Ten years ago: President George W. Bush ended talks at Camp David with Egyptian President Hosni Mubarak; Bush sidestepped Arab pleas to impose a deadline for Palestinian statehood while Mubarak defended Yasser Arafat and urged, "Give this man a chance." Serena Williams won the French Open, defeating her older sister, Venus, 7-5, 6-3. Sarava, a 70-1 shot, captured the Belmont Stakes; Kentucky Derby and Preakness winner War Emblem finished eighth. Lennox Lewis kept his heavyweight titles by stopping Mike Tyson in the eighth round of their fight in Memphis, Tenn.
Five years ago: Defense Secretary Robert Gates announced the Bush administration was replacing Gen. Peter Pace as chairman of the Joint Chiefs of Staff and recommending Adm. Mike Mullen for the job. Mary Winkler, who'd killed her preacher husband with a shotgun blast to the back as he lay in bed, was sentenced in Selmer, Tenn., to three years in prison (she ended up serving 67 days in custody, 12 in jail and the rest in a mental health facility). Paris Hilton was sent screaming and crying back to jail after a judge in Los Angeles ruled she had to serve out her sentence for a probation violation behind bars rather than under house arrest. The space shuttle Atlantis blasted off on a mission to the international space station.
One year ago: Rep. Allyson Schwartz of Pennsylvania became the first Democratic House colleague to call for Rep. Anthony Weiner of New York to resign after he admitted sending a lewd photo of himself to a woman via Twitter and lying about it. OPEC unexpectedly left its production levels unchanged, causing oil prices to jump as senior officials reported their meeting in Vienna had ended in disarray. Meredith Vieira ended her five-year run as co-anchor of NBC's "Today" show, telling viewers her decision to go was "right, but it's hard."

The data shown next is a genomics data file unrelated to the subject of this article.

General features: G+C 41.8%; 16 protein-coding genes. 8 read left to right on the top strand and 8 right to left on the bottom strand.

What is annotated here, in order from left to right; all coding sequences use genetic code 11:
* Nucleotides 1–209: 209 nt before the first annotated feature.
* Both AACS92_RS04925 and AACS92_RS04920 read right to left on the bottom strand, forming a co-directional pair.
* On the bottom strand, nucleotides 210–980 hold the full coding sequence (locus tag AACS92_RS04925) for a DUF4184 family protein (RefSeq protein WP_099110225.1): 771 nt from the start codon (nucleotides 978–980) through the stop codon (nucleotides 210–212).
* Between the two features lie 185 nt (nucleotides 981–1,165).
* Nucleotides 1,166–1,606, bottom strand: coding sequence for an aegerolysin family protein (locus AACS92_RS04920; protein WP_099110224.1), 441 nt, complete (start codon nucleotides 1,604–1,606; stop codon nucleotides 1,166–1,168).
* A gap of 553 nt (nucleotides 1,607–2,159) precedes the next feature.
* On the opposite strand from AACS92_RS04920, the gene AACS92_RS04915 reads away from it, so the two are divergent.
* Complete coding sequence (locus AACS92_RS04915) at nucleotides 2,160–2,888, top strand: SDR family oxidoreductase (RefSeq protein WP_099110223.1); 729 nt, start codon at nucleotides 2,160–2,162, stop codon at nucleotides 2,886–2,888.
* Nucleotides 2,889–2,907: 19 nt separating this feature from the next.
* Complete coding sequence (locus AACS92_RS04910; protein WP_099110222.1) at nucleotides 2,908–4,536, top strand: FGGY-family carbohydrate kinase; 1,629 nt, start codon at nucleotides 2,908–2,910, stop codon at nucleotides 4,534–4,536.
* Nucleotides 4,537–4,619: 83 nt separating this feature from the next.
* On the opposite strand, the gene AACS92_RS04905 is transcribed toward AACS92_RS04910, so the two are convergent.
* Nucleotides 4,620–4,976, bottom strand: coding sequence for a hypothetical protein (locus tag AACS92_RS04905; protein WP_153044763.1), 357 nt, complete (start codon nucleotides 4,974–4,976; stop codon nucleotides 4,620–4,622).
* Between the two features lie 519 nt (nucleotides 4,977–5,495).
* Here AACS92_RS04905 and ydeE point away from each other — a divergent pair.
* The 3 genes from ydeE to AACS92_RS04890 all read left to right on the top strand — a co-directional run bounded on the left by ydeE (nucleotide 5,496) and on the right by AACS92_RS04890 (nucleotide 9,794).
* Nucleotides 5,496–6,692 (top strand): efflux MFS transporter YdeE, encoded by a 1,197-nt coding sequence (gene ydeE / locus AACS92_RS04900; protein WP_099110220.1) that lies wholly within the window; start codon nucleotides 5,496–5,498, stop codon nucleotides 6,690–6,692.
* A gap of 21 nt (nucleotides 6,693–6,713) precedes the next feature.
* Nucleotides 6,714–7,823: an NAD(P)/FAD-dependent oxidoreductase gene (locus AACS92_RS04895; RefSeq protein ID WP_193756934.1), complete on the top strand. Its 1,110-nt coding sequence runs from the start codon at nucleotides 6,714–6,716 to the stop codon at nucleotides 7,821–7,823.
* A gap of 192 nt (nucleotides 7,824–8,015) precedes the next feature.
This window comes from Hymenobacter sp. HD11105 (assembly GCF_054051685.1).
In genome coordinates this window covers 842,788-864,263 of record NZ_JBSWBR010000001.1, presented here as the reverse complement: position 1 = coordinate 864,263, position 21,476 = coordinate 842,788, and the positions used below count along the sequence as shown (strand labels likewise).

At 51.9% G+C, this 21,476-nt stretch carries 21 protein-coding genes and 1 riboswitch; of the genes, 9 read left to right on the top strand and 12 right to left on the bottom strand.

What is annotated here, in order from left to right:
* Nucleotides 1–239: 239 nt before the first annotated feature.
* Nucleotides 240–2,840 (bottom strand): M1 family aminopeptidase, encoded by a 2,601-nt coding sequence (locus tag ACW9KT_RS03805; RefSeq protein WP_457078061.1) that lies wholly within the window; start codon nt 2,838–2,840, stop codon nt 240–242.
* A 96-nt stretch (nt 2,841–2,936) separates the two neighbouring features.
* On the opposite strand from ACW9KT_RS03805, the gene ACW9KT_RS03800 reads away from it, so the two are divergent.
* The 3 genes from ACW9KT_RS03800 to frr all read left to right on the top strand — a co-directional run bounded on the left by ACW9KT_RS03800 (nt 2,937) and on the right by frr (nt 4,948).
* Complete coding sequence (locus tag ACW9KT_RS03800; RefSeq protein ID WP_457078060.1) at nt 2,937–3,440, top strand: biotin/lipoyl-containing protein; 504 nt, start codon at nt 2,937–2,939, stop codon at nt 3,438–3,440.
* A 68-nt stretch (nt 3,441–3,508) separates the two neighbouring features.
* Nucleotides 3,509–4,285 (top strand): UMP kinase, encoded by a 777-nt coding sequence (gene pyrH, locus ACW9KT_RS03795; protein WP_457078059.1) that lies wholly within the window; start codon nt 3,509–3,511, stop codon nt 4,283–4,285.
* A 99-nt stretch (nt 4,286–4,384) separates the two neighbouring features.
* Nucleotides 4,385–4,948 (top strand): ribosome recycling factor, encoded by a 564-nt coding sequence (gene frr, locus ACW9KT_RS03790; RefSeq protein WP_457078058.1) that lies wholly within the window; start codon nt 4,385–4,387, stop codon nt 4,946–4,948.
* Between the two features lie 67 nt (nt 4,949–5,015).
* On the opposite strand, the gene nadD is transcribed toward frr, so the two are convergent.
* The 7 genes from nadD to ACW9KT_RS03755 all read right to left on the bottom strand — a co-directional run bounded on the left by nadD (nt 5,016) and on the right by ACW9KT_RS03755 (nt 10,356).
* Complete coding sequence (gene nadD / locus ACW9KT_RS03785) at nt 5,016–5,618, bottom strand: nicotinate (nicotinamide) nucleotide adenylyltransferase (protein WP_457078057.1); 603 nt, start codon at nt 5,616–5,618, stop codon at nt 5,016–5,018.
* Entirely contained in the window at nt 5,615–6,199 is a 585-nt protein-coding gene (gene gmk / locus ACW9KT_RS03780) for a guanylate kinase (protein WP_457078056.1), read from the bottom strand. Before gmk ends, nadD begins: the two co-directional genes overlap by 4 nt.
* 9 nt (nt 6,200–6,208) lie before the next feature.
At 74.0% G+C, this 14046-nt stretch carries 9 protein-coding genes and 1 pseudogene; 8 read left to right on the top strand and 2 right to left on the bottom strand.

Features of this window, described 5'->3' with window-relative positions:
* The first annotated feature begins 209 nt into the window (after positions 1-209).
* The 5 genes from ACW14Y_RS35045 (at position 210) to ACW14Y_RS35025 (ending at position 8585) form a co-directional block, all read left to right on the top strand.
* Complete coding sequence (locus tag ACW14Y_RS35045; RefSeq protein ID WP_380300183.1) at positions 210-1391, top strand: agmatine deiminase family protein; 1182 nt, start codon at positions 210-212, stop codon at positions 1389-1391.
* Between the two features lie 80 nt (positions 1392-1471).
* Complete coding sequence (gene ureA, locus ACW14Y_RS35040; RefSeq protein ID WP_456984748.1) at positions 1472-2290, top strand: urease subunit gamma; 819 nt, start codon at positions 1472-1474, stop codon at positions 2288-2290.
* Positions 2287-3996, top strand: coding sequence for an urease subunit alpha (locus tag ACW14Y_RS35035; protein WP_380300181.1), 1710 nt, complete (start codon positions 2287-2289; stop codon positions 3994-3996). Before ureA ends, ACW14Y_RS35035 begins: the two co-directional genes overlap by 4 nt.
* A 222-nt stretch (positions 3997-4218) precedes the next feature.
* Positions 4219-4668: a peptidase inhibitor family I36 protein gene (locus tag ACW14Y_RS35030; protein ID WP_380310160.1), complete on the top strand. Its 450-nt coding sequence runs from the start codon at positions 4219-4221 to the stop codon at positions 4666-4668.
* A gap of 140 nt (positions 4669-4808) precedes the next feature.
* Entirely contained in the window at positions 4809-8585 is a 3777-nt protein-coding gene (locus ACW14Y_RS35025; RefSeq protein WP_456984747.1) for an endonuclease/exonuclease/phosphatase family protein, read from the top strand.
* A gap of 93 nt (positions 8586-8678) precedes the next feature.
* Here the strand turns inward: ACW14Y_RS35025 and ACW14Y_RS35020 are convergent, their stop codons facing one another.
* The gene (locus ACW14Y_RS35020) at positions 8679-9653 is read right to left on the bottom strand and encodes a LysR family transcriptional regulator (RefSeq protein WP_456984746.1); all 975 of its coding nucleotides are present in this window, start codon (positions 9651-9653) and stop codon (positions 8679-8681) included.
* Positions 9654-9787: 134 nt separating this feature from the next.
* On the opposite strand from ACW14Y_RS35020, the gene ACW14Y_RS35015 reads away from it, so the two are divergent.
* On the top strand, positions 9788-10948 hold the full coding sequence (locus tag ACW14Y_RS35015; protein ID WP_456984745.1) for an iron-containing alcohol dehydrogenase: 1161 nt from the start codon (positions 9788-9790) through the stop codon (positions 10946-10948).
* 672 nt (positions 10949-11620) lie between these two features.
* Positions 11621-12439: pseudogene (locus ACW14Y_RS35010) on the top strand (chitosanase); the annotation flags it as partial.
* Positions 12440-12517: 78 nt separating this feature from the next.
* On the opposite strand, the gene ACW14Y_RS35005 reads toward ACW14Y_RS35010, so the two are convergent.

Today's Birthdays: Former first lady Barbara Bush is 87. Actor-comedian Jerry Stiller is 85. Comedian Joan Rivers is 79. Actress Millicent Martin is 78. Actor James Darren is 76. Actor Bernie Casey is 73. Singer Nancy Sinatra is 72. Singer Chuck Negron (Three Dog Night) is 70. Musician Boz Scaggs is 68. Actor Don Grady is 68. Rock musician Mick Box (Uriah Heep) is 65. Author Sara Paretsky is 65. Actress Sonia Braga is 62. Actress Kathy Baker is 62. Country musician Tony Rice is 61. Actor Griffin Dunne is 57. "Dilbert" creator Scott Adams is 55. Actor-director Keenen Ivory Wayans is 54. Singer Mick Hucknall (Simply Red) is 52. Musician Nick Rhodes (Duran Duran) is 50. Rhythm-and-blues singer Doris Pearson (Five Star) is 46. Actress Julianna Margulies is 45. Actor Dan Futterman is 45. Actor David Sutcliffe is 43. Actor Kent Faulcon is 42. Rhythm-and-blues singer Nicci Gilbert is 42. Actress Kelli Williams is 42. Actor Mark Feuerstein is 41. Contemporary Christian musician Mike Scheuchzer (MercyMe) is 37. Actor Eion Bailey is 36. Rapper Kanye West is 35. Blues-rock musician Derek Trucks (The Derek Trucks Band) is 33. Folk-bluegrass singer-musician Sara Watkins (Nickel Creek) is 31. Actress Torrey DeVitto is 28.
Thought for Today: "Love hath no physic for a grief too deep." -- Robert Nathan, American author and poet (1894-1985).
Copyright 2012, The Associated Press. All rights reserved.